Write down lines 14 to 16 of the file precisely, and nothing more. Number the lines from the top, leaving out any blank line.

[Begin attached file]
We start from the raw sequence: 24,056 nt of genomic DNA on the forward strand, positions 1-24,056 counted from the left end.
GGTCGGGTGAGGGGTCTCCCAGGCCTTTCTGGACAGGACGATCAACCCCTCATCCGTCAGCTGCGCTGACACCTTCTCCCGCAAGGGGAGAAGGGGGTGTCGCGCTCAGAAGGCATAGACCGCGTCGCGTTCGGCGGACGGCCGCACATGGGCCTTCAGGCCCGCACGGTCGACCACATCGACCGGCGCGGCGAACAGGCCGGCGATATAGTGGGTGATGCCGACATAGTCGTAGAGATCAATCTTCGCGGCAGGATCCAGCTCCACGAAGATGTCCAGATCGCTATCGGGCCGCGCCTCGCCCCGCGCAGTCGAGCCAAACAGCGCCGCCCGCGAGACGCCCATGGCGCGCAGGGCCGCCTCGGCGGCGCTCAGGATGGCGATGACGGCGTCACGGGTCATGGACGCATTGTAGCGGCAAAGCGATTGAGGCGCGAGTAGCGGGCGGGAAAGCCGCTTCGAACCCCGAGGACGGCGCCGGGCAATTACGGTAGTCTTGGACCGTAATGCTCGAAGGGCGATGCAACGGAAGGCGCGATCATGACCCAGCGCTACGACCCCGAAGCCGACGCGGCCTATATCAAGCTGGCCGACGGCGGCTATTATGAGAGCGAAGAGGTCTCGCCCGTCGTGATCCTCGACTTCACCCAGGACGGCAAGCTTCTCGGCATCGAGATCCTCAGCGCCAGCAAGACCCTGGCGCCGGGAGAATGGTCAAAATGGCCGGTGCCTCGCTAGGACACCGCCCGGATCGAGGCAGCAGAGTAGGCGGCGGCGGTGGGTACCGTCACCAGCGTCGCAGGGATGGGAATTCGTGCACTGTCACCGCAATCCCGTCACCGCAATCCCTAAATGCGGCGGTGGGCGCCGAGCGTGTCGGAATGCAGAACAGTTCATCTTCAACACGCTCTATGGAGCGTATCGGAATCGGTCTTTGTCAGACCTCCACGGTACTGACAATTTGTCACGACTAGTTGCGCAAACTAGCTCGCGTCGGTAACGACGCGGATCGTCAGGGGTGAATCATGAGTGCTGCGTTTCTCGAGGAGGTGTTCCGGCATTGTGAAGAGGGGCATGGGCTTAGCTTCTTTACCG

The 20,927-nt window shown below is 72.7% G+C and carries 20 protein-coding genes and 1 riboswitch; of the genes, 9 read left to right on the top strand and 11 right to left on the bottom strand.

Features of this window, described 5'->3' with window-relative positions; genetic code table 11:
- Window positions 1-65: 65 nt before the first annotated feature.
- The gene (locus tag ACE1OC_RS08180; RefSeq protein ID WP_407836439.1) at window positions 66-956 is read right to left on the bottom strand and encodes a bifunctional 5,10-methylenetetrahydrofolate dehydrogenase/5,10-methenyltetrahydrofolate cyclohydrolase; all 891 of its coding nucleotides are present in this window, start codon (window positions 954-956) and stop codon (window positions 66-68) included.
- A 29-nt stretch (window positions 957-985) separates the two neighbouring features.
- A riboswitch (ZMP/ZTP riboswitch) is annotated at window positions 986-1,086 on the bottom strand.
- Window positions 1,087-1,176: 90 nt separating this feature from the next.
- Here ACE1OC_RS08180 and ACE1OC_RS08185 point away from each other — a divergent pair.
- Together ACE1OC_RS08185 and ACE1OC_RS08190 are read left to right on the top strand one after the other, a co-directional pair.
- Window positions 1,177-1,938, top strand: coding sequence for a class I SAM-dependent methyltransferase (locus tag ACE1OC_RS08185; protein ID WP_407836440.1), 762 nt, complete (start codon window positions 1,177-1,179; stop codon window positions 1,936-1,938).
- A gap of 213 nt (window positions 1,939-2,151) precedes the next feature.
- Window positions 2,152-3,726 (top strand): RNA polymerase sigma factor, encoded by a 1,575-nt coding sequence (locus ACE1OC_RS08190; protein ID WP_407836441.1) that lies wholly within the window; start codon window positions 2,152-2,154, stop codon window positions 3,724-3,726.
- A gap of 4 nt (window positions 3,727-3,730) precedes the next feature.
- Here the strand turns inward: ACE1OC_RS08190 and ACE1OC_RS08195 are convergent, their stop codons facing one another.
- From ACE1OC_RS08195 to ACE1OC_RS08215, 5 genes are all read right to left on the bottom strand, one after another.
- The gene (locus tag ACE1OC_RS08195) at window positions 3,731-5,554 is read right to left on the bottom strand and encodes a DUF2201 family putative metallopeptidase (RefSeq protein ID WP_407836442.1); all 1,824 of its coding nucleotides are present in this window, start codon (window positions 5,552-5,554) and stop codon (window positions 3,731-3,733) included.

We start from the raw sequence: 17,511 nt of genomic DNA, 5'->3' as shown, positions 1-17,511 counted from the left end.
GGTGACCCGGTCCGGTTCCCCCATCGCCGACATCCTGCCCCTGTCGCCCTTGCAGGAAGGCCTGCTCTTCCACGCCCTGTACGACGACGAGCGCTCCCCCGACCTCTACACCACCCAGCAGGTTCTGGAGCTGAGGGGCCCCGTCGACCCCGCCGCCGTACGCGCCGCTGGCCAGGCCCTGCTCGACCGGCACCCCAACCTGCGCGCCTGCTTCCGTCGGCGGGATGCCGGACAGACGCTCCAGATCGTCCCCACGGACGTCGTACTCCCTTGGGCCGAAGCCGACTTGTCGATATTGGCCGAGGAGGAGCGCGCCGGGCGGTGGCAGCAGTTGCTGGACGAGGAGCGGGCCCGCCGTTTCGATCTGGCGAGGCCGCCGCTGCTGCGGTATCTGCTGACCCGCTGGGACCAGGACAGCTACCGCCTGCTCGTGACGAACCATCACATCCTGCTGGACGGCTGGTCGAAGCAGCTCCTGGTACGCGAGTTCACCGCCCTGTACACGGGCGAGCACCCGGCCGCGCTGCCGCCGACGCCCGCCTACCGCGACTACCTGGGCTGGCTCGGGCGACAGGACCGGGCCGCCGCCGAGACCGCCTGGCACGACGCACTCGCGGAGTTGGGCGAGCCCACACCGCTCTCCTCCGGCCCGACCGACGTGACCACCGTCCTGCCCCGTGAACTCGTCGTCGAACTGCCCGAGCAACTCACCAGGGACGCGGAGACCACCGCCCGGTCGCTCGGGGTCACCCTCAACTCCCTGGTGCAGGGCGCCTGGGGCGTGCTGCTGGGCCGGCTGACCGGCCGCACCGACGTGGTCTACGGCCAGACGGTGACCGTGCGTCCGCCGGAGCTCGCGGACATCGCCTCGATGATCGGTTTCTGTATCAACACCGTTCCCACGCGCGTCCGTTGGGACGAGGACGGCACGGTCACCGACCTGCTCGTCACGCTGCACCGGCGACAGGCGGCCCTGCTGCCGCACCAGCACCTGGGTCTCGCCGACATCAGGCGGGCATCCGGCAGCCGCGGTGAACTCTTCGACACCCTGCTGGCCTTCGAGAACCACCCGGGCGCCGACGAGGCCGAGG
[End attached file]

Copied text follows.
- Window positions 2,152-3,726 (top strand): RNA polymerase sigma factor, encoded by a 1,575-nt coding sequence (locus ACE1OC_RS08190; protein ID WP_407836441.1) that lies wholly within the window; start codon window positions 2,152-2,154, stop codon window positions 3,724-3,726.
- A gap of 4 nt (window positions 3,727-3,730) precedes the next feature.
- Here the strand turns inward: ACE1OC_RS08190 and ACE1OC_RS08195 are convergent, their stop codons facing one another.